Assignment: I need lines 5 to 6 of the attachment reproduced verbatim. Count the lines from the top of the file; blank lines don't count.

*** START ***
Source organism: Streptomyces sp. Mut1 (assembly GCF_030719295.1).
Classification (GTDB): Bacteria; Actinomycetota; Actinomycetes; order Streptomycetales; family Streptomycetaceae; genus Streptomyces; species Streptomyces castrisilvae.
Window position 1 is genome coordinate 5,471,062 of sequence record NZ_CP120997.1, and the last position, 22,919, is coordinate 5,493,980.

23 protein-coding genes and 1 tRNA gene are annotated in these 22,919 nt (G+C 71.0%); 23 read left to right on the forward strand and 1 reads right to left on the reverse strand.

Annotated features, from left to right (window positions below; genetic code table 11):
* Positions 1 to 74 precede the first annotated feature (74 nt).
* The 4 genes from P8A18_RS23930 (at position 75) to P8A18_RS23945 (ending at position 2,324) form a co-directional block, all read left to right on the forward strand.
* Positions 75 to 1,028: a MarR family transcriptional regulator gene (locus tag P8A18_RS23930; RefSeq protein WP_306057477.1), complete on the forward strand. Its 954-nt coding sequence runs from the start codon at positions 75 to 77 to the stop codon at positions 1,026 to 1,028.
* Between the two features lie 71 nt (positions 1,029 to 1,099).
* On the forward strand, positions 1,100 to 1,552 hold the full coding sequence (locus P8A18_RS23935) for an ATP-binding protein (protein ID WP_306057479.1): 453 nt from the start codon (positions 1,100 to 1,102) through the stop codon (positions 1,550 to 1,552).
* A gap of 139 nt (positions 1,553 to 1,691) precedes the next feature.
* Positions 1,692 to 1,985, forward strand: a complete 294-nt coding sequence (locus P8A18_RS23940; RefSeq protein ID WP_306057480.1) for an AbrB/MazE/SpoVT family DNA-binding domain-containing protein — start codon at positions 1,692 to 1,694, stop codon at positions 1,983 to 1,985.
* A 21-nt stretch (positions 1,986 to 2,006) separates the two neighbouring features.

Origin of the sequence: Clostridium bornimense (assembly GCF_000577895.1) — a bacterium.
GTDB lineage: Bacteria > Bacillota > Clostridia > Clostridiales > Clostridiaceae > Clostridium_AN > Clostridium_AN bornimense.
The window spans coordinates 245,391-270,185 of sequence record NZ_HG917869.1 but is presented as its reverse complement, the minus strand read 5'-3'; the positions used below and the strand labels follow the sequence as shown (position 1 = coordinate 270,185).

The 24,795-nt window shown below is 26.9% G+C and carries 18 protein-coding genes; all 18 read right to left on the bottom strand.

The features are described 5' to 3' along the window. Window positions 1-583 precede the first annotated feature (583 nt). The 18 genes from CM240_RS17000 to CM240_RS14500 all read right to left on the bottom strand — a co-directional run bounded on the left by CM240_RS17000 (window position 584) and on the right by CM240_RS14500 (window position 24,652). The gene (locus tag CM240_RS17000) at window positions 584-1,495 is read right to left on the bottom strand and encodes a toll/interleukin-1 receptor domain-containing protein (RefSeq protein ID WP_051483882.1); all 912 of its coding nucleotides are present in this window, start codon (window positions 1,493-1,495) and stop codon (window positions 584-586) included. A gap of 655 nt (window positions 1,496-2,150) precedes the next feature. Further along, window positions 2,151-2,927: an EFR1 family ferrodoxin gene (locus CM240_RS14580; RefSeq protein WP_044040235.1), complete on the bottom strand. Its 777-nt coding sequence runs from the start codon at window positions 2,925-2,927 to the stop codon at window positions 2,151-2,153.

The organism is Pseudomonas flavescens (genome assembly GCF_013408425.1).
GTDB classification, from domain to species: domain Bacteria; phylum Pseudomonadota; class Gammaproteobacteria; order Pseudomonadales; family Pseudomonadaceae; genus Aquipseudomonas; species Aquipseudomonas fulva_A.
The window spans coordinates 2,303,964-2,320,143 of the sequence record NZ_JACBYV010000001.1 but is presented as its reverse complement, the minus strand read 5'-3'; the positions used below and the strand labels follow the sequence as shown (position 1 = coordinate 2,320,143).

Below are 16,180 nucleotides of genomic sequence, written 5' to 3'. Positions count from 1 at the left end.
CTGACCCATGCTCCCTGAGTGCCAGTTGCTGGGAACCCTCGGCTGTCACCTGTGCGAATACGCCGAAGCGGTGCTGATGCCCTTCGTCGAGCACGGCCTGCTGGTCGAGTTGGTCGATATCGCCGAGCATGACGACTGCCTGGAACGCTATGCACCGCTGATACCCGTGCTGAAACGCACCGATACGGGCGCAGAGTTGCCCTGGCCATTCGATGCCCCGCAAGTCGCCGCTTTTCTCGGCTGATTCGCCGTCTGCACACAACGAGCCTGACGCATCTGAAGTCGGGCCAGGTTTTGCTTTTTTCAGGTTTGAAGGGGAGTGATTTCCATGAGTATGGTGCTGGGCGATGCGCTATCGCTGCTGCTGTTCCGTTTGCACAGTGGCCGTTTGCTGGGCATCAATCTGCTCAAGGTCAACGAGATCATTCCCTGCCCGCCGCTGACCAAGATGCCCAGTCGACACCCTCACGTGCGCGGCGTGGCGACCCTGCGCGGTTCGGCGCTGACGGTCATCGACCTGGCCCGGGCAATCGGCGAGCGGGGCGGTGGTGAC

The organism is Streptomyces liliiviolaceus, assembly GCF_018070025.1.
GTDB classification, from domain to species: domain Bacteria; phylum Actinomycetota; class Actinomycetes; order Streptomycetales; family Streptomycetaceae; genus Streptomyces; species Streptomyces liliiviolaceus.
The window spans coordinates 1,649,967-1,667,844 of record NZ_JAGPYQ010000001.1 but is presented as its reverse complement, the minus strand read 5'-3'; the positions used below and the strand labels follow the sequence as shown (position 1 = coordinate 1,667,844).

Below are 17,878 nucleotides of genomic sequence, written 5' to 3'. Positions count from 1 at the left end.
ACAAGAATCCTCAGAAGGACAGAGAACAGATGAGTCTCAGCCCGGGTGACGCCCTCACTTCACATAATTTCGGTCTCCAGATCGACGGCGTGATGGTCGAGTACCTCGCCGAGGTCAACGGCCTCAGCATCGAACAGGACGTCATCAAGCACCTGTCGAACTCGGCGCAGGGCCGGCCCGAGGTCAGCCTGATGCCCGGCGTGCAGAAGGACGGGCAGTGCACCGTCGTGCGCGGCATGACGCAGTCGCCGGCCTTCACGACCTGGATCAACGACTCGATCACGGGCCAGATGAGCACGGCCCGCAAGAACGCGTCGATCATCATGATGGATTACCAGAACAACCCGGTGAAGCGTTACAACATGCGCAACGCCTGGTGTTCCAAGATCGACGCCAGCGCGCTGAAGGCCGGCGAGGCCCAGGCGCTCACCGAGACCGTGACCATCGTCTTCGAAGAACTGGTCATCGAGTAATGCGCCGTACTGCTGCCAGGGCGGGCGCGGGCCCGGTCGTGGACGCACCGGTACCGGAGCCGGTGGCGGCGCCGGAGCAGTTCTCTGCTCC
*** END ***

Annotated features, from left to right (window positions below; genetic code table 11):
* Positions 1 to 74 precede the first annotated feature (74 nt).